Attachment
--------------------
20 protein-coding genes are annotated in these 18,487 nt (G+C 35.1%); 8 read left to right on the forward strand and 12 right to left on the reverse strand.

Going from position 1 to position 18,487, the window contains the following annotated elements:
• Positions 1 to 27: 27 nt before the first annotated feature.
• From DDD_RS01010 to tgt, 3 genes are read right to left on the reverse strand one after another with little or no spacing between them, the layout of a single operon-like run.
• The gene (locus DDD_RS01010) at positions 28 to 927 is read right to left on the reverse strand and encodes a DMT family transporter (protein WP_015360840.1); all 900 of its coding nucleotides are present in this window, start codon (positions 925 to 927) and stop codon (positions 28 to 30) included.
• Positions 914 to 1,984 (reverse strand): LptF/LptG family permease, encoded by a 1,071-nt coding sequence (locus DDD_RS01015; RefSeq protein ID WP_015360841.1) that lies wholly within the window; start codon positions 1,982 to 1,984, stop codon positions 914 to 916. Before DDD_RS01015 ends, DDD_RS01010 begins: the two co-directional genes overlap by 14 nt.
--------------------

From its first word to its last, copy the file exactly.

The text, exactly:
20 protein-coding genes are annotated in these 18,487 nt (G+C 35.1%); 8 read left to right on the forward strand and 12 right to left on the reverse strand.

Going from position 1 to position 18,487, the window contains the following annotated elements:
• Positions 1 to 27: 27 nt before the first annotated feature.
• From DDD_RS01010 to tgt, 3 genes are read right to left on the reverse strand one after another with little or no spacing between them, the layout of a single operon-like run.
• The gene (locus DDD_RS01010) at positions 28 to 927 is read right to left on the reverse strand and encodes a DMT family transporter (protein WP_015360840.1); all 900 of its coding nucleotides are present in this window, start codon (positions 925 to 927) and stop codon (positions 28 to 30) included.
• Positions 914 to 1,984 (reverse strand): LptF/LptG family permease, encoded by a 1,071-nt coding sequence (locus DDD_RS01015; RefSeq protein ID WP_015360841.1) that lies wholly within the window; start codon positions 1,982 to 1,984, stop codon positions 914 to 916. Before DDD_RS01015 ends, DDD_RS01010 begins: the two co-directional genes overlap by 14 nt.